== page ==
Wednesday, September 26, 2012

Monitoring My GAME Plan

The largest component of my GAME plan process, establishing another classroom to contact via ePals, is one that I fully believe will not only present my students with a true authentic assessment, but also will allow for them to step into some higher-level critical thinking skills.  They will be able to formulate their own knowledge through these assessments, and they certainly can use their creativity to design their own questions for their ePals. 


The most difficult part of fulfilling this part of my GAME plan will be establishing contact with another classroom in a region of the world that we will be studying, with a similar age group.  Additionally, I need to garner support from my administration to be able to actually use the site in my building.  Both of these are still a work in progress.  I am not worried about the latter.  My administration has been extremely supportive of technologically-based lessons throughout my tenure, and I am supremely confident that they will continue to be with this lesson.  However, I am very worried about finding a class in another culture that meets the curricular needs of my classroom.  To this point, I have been unable to locate one that fits within the parameters that I have established.  While I find this to be frustrating, I am confident that I will be able to find a classroom that fits our needs.  When I was first introduced to the ePals site last year, I saw multiple classrooms that would match with the needs of my class.  I will continue to look to find another class that my students can write to.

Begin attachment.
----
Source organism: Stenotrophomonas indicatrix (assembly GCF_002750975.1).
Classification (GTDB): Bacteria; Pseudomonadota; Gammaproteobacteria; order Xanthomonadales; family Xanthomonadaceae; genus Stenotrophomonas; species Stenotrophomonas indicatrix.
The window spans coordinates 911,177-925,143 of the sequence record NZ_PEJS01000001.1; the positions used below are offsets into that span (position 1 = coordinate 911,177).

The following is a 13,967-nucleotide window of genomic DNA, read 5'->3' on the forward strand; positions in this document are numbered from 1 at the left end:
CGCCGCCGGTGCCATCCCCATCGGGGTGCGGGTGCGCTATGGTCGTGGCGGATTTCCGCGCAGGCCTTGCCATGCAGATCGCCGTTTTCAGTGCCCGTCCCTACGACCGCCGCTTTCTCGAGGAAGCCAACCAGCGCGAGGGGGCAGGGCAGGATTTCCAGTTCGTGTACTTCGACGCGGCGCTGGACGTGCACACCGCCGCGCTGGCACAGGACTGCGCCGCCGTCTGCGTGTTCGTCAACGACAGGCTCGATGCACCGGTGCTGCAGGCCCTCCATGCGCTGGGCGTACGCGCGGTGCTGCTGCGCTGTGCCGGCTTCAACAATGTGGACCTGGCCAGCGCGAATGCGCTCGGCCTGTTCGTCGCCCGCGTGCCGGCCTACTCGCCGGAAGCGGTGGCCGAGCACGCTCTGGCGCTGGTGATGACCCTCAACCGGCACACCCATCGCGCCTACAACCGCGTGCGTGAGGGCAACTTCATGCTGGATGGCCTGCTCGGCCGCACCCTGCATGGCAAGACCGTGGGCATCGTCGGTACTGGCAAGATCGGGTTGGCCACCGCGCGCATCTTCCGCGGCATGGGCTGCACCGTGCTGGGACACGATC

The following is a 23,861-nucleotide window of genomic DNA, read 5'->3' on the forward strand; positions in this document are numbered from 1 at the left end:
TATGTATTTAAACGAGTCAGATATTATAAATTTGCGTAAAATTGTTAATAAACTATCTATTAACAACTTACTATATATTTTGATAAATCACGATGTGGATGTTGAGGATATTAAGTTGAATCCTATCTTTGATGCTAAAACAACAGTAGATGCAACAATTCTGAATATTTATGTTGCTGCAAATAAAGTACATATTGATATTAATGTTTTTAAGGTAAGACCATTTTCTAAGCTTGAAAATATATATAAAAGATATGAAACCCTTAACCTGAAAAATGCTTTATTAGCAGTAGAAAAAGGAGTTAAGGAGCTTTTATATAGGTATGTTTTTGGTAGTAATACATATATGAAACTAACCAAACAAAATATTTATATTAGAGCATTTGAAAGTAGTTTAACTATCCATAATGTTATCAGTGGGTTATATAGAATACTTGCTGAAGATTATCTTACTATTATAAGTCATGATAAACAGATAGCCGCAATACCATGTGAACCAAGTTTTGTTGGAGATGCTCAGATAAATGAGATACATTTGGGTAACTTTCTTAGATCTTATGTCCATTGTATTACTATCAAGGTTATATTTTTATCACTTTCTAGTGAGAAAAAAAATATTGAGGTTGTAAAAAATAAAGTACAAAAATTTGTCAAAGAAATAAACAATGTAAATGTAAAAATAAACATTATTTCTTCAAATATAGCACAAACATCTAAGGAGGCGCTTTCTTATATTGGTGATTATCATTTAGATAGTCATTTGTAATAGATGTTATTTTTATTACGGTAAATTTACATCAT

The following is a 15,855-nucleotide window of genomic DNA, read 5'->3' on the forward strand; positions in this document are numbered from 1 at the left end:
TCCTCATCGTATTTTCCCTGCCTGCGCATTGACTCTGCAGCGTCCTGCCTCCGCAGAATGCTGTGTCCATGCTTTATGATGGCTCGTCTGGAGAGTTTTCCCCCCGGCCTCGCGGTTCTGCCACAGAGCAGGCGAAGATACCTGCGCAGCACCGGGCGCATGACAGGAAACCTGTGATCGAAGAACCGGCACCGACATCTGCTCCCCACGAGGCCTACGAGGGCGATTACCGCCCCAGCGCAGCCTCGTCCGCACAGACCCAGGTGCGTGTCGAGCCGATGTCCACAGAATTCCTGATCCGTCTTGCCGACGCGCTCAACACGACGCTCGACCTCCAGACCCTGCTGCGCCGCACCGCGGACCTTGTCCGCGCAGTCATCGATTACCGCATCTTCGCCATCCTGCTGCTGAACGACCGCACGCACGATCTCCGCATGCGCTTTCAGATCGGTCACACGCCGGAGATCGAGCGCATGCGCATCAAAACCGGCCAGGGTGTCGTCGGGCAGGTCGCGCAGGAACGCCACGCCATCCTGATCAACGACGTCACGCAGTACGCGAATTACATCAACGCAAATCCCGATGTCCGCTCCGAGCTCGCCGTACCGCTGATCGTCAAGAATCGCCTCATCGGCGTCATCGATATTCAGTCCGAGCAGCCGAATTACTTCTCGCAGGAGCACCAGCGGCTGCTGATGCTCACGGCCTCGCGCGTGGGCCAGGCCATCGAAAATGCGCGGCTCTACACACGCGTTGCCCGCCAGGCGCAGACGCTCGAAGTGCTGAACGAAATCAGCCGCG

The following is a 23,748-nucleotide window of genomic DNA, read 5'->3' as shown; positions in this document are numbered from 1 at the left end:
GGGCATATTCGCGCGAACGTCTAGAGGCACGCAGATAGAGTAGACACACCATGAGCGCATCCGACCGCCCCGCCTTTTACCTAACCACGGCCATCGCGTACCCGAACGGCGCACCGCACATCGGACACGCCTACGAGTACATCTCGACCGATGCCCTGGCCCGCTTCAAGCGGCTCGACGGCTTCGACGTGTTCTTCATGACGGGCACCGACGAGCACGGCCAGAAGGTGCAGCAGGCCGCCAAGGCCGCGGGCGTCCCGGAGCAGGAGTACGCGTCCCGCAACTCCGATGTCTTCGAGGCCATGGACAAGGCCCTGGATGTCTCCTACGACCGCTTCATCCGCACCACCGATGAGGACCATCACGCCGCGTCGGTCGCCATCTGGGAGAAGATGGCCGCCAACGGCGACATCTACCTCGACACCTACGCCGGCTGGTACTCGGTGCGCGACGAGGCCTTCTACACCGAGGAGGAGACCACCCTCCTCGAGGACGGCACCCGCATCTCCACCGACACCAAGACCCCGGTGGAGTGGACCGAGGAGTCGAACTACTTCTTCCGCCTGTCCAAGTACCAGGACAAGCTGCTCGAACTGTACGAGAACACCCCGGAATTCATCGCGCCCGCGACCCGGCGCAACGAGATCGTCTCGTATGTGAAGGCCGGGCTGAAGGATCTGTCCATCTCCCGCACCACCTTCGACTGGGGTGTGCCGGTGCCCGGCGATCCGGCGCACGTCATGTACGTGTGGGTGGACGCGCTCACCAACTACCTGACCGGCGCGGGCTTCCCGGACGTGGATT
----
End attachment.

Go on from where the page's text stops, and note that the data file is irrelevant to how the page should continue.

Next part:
One bit of progress that I have made is speaking with my library/media specialist about the topic.  Frankly, she was as excited as I have been about the project.  Though many of her hesitations mirrored those of others who have tried the site before, she talked to me at great lengths about the possibilities.  We spoke endlessly about the good this will do for our students, and their ability to create their own learning.  We also spoke specifically about how technology has made the world a much smaller place.  Our conversation went extremely well, and we both became very excited about the possibilities that this lesson can bring.  However, she did mention to me some parts of the lesson that could be changed. 


Though she completely agrees that the process should be monitored, she also talked made mention of the fact that my initial plan called for quite a bit of control on my end.  Even though my intentions have been to design this lesson so that my students had creative control of this assignment, she pointed out to me that my students had very little.  Allowing the students to create their own videos, share music, or even share some of their own schoolwork with these other students could stem wonderful creativity.  I had truly never thought of these ideas, and am very fortunate that they could happen through this brainstorming session.  She was still unaware of whether ePals has this creative capability, but we certainly will be testing it before we commit to using the site to communicate.